As Passover approaches, families across the world are thinking about their family Seder—what dishes they will prepare and how they will set the table. If they happen to be the guest this year, they consider what wine they should select for their host.
Recipe books are consulted, shopping lists are compiled, cleaning commences and the hunt is on for the food purchases needed for the many meals that require special ingredients for the week, choosing from supermarket aisles filled with the latest replacement for chametz from several kosher companies.
But, if you are poor and elderly, this is the time to think about your family that may have passed on—or have moved too far away to visit. You may be too far and sick to visit anyone as a guest. You may be living in a neighborhood that has changed and there is no supermarket filled with kosher specialty items for Passover nearby. Perhaps, you are living on a fixed income so the extra cost for the kosher-for-Passover product is just too much to add to your food budget.
B’nai B’rith leaders saw this happening in the late 1960s and created a program called Project H.O.P.E. (Help Our People Everywhere) as a means to respond to this need.
The program evolved over time, but continues to include the essentials of food for the holiday such as matzah, eggs, grape juice, canned goods, jam, cookies, oil, gefilte fish and horseradish for their Passover table. In some communities, there is fresh or cooked chicken included.
This year, Project H.O.P.E. will deliver Passover food to close to 2,600 households in several communities in six states, such as: Pennsylvania, New York, Connecticut, Maryland, Virginia and Michigan.
Due to the dedication of the chairs of Project H.O.P.E., shopping bags of kosher–for-Passover food are delivered to the door of a senior citizen or community center that serves the surrounding area.
Recipients are chosen in consultation with social service agencies that work with senior populations in need. The visit by a volunteer delivering food is as important as the food itself.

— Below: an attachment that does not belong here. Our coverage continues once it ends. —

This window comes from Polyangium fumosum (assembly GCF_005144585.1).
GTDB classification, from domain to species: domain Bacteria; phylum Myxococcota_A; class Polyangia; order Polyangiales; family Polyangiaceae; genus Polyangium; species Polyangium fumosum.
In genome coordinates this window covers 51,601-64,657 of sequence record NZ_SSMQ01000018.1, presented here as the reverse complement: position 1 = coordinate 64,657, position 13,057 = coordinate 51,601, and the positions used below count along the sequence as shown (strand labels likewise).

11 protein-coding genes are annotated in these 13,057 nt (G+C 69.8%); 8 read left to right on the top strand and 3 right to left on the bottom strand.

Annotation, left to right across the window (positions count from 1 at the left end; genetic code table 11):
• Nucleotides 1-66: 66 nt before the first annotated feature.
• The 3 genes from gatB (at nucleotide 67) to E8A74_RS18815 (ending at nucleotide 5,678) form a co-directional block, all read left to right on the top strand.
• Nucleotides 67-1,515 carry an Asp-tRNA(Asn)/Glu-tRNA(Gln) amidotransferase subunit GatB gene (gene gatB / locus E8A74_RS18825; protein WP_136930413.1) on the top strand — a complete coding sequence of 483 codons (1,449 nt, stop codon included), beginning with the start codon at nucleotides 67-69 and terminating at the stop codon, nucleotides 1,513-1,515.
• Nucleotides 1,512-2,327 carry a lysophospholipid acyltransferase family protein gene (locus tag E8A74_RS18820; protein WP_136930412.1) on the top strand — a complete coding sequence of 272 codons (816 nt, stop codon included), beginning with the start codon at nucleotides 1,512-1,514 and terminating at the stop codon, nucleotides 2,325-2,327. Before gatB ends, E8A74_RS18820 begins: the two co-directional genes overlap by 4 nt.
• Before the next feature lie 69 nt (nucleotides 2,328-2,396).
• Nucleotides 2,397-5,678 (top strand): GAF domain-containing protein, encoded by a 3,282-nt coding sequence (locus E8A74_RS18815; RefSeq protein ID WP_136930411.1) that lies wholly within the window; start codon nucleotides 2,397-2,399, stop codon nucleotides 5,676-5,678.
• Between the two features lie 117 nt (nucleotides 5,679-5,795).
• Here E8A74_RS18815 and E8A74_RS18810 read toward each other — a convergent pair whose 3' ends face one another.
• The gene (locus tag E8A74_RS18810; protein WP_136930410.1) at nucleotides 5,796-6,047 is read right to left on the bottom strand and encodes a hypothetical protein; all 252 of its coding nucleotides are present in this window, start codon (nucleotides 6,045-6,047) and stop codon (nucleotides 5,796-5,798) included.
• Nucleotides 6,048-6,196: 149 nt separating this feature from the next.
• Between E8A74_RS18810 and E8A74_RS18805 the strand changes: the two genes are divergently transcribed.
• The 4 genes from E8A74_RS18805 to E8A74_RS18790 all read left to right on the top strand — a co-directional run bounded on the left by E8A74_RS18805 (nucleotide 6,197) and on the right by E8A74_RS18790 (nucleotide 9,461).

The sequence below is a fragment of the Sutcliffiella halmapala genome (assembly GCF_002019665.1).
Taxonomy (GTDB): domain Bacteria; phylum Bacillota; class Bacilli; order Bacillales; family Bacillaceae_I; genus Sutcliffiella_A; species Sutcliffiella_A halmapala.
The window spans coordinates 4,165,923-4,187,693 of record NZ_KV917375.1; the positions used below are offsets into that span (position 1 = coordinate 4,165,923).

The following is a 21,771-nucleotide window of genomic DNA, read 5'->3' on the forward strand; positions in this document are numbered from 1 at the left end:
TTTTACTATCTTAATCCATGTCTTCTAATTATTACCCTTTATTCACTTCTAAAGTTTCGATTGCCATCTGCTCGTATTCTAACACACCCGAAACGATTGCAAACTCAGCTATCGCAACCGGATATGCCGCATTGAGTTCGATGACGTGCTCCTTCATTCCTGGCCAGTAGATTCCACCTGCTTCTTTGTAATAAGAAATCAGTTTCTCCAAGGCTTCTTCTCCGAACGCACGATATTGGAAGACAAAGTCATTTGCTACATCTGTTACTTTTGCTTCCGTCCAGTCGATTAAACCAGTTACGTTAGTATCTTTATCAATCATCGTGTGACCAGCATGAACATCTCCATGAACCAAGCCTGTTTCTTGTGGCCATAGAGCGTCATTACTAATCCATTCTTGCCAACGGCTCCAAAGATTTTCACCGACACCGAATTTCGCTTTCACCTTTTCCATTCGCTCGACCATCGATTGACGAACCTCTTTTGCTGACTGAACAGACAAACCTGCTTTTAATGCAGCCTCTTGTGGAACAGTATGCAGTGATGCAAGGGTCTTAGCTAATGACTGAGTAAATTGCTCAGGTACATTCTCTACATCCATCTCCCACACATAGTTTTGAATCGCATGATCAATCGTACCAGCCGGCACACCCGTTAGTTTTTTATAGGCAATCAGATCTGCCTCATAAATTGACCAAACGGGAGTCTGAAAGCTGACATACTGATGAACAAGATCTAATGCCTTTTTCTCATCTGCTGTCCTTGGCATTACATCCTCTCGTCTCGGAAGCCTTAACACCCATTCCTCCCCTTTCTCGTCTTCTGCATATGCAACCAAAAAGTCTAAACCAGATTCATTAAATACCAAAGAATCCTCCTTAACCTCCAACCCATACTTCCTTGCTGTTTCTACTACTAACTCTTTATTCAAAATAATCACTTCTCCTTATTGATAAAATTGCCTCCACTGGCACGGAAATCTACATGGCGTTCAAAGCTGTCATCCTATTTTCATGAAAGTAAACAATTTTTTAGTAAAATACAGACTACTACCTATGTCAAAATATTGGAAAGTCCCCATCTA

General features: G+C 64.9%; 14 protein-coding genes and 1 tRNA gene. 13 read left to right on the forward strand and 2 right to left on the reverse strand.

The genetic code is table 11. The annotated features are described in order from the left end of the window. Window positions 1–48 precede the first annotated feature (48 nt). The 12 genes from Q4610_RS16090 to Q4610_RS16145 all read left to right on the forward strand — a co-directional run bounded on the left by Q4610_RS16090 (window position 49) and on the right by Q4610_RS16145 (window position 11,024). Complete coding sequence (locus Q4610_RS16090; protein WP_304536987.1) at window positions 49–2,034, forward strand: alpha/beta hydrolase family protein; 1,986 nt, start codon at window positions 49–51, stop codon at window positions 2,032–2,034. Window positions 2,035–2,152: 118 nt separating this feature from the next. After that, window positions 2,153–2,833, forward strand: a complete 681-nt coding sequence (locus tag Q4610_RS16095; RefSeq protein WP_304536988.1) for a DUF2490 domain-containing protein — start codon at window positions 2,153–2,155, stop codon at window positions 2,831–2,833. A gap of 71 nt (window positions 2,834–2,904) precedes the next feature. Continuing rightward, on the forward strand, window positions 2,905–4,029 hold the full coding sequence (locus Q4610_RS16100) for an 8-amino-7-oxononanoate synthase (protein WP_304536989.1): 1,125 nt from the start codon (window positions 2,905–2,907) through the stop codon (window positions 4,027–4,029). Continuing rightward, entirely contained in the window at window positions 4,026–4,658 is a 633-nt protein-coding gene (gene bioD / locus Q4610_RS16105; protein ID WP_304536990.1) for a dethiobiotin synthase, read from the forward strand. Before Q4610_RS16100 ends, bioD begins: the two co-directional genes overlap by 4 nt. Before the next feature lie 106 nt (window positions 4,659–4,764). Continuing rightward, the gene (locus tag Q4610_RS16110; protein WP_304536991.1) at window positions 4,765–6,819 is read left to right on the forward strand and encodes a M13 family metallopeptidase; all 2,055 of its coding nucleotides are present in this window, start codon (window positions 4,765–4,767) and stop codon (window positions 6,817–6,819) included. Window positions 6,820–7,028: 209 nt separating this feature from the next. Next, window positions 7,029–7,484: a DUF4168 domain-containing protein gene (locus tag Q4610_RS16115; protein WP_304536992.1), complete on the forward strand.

But, before that bag goes out the door to its recipient, preparations for that year’s delivery must be made. Funds must be raised, food ordered, packing locations reserved and maps of delivery routes are created.
These volunteers are often comprised of the same families. They come back year after year and bring their own children to learn firsthand what it means to help others. Schools and youth groups benefit from the opportunity to use this program to learn about volunteerism.
These volunteer chairs and all of the volunteers who participate each year have full time jobs and lives but make their work with Project H.O.P.E. a full time labor of love. Each year, they put the direction of the Passover Hagadah into practice .
“Let all who are hungry come and eat. Let all who are in need come and celebrate Passover.”
Happy Passover to you and your family.
Rhonda Love is the Vice President of Programming for B'nai B'rith International. She is Director of the Center of Community Action and Center of Jewish Identity. She served as the Program Director of the former District One of B'nai B'rith. In 2002 she received recognition by B'nai brith with the Julius Bisno Professional Excellence Award. This June will mark her 38th anniversary at B'nai B'rith. To view some of her additional content, Click Here.
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